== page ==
By Cokie Berenyi
Entrepreneurs have a deep desire to pursue their passion, set their own schedules and control the bottom line. Sounds like total freedom, right? If you’re an entrepreneur (and many more women are these days), you’re probably thinking, “Where’s my freedom?”
Sure, you don’t have a boss breathing down your neck, but you do have the full responsibility of running your own business. At first, that’s fine. You’re committed to working hard to get the business off the ground and financially stable, but what happens when the business starts to run you? What happens when the schedule you wanted to control is controlling you?
An entrepreneur myself for the past two decades, I have deep respect and admiration for those brave souls who strike out on their own, blazing their own trails. I’ve been inspired to take a similar leap in my own life, and, unfortunately, I’ve also fallen into the same traps. If you are exhausted, unhappy, overtaxed and overworked, I can relate. Lifestyle Deficit Disorder is the greatest single affliction plaguing entrepreneurs today.
But don’t throw your hands up in despair – here is a cure for LDD. You can have a life-driven business versus a business-driven life.
The cure for LLD is to create The Perfect Day.
This doesn’t mean taking a Friday off once a year to go surfing or catching all the green lights on the way to work. The Perfect Day is one where you shine, where you do the things you love and are good at, where you spend time with the people most important to you. At the end of the day, you rest easy, knowing your time was well spent.
The Perfect Day has nothing to do with perfection; it’s all about living purposefully and meaningfully. It’s about freedom.
So how do you turn stressed-filled days into Perfect Days of peace and clarity? Here are five tips to get you started:
- Begin in gratitude. Take just two minutes each day to write down three things you’re grateful for. This will train your brain to see the positives in life first. If you have children, start a Jar of Thanks. Each night before bed, have everyone in the family write down their name, date and three things they’re thankful for and then drop the paper into the jar. Throughout the year, pull out a slip of paper or two and reflect on the goodness of your lives.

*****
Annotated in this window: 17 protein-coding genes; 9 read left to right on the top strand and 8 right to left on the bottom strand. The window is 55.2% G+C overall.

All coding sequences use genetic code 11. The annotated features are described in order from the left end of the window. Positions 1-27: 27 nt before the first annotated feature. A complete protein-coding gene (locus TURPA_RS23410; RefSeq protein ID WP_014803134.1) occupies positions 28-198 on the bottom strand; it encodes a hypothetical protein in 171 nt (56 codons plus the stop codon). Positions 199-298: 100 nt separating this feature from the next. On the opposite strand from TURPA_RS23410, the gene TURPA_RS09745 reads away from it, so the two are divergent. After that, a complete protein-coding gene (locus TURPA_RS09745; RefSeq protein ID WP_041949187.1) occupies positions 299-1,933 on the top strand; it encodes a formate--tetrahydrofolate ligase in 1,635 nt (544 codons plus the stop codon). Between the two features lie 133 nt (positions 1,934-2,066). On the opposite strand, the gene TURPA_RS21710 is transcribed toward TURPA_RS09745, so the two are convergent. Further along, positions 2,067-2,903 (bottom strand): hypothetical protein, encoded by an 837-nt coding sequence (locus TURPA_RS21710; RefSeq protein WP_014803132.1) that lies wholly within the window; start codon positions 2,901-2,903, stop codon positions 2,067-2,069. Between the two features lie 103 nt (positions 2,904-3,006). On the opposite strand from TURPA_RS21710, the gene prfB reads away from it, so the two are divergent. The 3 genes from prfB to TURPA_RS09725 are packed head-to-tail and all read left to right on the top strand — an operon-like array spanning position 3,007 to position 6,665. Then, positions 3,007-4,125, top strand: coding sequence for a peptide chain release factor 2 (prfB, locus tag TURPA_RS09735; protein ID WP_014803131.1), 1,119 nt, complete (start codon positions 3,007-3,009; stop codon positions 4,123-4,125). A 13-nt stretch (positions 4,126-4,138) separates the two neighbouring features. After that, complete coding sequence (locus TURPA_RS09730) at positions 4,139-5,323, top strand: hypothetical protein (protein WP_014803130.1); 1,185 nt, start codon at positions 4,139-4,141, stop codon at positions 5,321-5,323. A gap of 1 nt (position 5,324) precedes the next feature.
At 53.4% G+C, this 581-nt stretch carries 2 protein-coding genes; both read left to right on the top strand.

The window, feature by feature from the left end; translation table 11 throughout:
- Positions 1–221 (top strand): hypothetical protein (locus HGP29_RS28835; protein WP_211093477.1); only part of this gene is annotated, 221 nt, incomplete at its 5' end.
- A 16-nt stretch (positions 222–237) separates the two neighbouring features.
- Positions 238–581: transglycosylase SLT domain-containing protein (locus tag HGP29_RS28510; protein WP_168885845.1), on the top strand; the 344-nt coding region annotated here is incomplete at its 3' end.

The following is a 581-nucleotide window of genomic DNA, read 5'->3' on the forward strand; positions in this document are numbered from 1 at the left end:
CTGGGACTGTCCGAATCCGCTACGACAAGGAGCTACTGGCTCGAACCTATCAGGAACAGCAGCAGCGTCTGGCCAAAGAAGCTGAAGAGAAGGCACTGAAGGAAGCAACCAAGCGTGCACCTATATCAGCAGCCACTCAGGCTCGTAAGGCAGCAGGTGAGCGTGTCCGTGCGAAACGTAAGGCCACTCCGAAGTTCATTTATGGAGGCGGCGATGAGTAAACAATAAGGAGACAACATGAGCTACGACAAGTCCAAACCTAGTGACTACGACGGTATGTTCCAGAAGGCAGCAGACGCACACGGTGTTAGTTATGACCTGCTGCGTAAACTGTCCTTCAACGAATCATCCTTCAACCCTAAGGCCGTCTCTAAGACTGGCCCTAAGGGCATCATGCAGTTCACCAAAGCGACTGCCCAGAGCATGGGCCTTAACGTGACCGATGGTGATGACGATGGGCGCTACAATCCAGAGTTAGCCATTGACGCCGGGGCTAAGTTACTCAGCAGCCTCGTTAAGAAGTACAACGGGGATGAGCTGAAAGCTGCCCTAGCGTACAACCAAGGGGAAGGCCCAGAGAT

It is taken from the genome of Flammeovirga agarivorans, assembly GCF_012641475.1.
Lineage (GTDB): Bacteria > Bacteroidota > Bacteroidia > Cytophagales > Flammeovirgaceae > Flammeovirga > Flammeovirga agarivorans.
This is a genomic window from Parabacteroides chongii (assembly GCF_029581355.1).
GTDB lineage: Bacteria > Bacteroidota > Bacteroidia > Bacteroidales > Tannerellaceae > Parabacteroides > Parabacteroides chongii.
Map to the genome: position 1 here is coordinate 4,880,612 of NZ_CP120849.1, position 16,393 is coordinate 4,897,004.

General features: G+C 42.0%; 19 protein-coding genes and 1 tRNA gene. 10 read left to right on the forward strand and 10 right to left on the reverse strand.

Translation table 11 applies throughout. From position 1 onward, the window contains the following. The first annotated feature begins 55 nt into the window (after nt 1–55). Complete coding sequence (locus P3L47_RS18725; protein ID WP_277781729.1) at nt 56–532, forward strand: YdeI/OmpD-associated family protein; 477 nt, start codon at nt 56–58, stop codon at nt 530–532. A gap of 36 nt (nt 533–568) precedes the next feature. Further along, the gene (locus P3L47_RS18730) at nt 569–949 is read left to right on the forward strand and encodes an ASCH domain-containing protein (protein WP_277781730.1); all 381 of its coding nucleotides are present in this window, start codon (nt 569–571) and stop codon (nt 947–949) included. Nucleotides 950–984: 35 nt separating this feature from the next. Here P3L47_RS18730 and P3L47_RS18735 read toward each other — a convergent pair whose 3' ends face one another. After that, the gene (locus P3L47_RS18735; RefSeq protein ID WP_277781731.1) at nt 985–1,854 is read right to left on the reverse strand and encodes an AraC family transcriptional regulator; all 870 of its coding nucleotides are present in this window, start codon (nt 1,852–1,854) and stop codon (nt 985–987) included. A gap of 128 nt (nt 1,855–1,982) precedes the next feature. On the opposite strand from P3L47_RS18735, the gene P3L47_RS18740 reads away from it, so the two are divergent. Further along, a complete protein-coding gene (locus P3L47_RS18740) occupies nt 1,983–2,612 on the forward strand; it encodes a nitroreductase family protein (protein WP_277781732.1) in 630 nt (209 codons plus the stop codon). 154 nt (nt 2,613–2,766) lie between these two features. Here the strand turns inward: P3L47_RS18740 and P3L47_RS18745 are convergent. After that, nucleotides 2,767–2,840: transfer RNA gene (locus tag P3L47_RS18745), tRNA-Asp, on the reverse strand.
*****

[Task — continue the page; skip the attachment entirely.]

- Review your assets. Make a list of 20 important assets in your life (house, education, church, people, anything you value). Then assign each asset to one of four categories: core (family, religion, values, health); experience (education, ideas, travel, skills); contribution (volunteerism, charitable contributions); and financial (cash, stocks, bonds, business, real estate). In looking at your list of 20, is there an asset category that’s lacking? If all your assets are financial but you’re lacking in “core” or “contribution,” you have some work to do.
- Craft a “Commander’s Intent” for your life. This is a mission statement that captures the very essence of our deepest values. Use this statement to evaluate any and all decisions. If an opportunity fits your commander’s intent, pursue it. If it doesn’t, let it pass by. Create one for your family, your business and even a particular project and let it be a filter for all activities over the next 365 days.
- Make the most of your time. No one’s perfect day is an 80-hour work week and yet entrepreneurs do it all the time and simply accept it as the price of owning a business. I’m not saying don’t work hard, but instead design your life and your time in a way that benefits you and energizes you around all your business’ needs.
A great way to structure your time is by setting aside three revenue-producing days in which all your work effort is focused on revenue-producing activities. Have one admin day for all the things you need to do to ensure your life and business will run smoothly. If you notice, that’s a four-day work week, and it’s completely possible.
- Embrace delegation. Make a list of tasks you do on a weekly basis. Then review the list marking each one “yes” or “no” based on whether it can be delegated. The items marked “no” should truly be the things that only you can do (your unique geniusness). Take all the items marked “yes” and start working toward delegating those tasks to your staff or hire outside help to assist.
These steps aren’t easy. They take time, focus and a true intention. But the payoff is so worth it. For any entrepreneur who is tired, who has come to the end of their rope and is seeking a better way, The Perfect Day is a lifeline. Why not make every day a Perfect Day?
Cokie Berenyi is a Charleston entrepreneur and the author of “Perfect Day: An Entrepreneur’s Guide to Curing Lifestyle Deficit Disorder and Reclaiming Your Business, Your Relationships, and Your Life” available on Amazon. “Perfect Day” is a companion to Berenyi’s Perfect Day Connect, an online course with videos and worksheets that walk entrepreneurs through the process of figuring out the deficits in their lives and how to bring all aspects into balance. Learn more at www.perfectdayconnect.com.